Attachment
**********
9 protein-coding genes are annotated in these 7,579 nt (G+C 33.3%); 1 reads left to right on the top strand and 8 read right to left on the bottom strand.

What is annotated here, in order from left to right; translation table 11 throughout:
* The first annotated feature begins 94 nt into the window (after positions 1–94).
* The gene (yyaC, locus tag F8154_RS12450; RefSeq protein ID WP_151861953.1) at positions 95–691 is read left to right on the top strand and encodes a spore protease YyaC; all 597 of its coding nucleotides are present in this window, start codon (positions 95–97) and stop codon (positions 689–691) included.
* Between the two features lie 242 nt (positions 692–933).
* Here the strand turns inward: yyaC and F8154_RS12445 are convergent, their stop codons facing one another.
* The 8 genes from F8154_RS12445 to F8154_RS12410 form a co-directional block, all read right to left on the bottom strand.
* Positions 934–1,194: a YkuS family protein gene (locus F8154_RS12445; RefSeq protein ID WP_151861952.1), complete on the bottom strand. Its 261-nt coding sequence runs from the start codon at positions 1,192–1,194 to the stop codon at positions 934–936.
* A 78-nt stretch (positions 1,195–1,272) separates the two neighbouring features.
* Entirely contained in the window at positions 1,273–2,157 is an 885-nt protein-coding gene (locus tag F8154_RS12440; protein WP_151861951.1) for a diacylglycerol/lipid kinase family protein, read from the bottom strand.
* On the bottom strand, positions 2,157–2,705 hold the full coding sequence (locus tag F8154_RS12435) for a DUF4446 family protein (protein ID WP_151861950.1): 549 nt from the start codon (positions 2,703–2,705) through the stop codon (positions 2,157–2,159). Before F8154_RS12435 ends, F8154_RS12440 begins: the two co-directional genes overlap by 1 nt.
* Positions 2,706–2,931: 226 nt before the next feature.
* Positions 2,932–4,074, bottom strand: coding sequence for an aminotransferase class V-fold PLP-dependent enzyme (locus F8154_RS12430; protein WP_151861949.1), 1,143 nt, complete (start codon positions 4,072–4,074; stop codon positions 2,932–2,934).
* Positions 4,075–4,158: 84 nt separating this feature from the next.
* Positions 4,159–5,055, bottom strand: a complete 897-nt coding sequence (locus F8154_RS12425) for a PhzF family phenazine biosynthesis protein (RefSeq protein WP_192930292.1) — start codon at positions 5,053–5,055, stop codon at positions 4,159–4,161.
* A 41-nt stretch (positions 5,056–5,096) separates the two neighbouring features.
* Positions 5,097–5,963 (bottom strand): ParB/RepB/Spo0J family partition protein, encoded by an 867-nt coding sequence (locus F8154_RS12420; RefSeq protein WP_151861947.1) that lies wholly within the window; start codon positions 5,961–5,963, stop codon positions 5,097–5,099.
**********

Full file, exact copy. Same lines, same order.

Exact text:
9 protein-coding genes are annotated in these 7,579 nt (G+C 33.3%); 1 reads left to right on the top strand and 8 read right to left on the bottom strand.

What is annotated here, in order from left to right; translation table 11 throughout:
* The first annotated feature begins 94 nt into the window (after positions 1–94).
* The gene (yyaC, locus tag F8154_RS12450; RefSeq protein ID WP_151861953.1) at positions 95–691 is read left to right on the top strand and encodes a spore protease YyaC; all 597 of its coding nucleotides are present in this window, start codon (positions 95–97) and stop codon (positions 689–691) included.
* Between the two features lie 242 nt (positions 692–933).
* Here the strand turns inward: yyaC and F8154_RS12445 are convergent, their stop codons facing one another.
* The 8 genes from F8154_RS12445 to F8154_RS12410 form a co-directional block, all read right to left on the bottom strand.
* Positions 934–1,194: a YkuS family protein gene (locus F8154_RS12445; RefSeq protein ID WP_151861952.1), complete on the bottom strand. Its 261-nt coding sequence runs from the start codon at positions 1,192–1,194 to the stop codon at positions 934–936.
* A 78-nt stretch (positions 1,195–1,272) separates the two neighbouring features.
* Entirely contained in the window at positions 1,273–2,157 is an 885-nt protein-coding gene (locus tag F8154_RS12440; protein WP_151861951.1) for a diacylglycerol/lipid kinase family protein, read from the bottom strand.
* On the bottom strand, positions 2,157–2,705 hold the full coding sequence (locus tag F8154_RS12435) for a DUF4446 family protein (protein ID WP_151861950.1): 549 nt from the start codon (positions 2,703–2,705) through the stop codon (positions 2,157–2,159). Before F8154_RS12435 ends, F8154_RS12440 begins: the two co-directional genes overlap by 1 nt.
* Positions 2,706–2,931: 226 nt before the next feature.
* Positions 2,932–4,074, bottom strand: coding sequence for an aminotransferase class V-fold PLP-dependent enzyme (locus F8154_RS12430; protein WP_151861949.1), 1,143 nt, complete (start codon positions 4,072–4,074; stop codon positions 2,932–2,934).
* Positions 4,075–4,158: 84 nt separating this feature from the next.
* Positions 4,159–5,055, bottom strand: a complete 897-nt coding sequence (locus F8154_RS12425) for a PhzF family phenazine biosynthesis protein (RefSeq protein WP_192930292.1) — start codon at positions 5,053–5,055, stop codon at positions 4,159–4,161.
* A 41-nt stretch (positions 5,056–5,096) separates the two neighbouring features.
* Positions 5,097–5,963 (bottom strand): ParB/RepB/Spo0J family partition protein, encoded by an 867-nt coding sequence (locus F8154_RS12420; RefSeq protein WP_151861947.1) that lies wholly within the window; start codon positions 5,961–5,963, stop codon positions 5,097–5,099.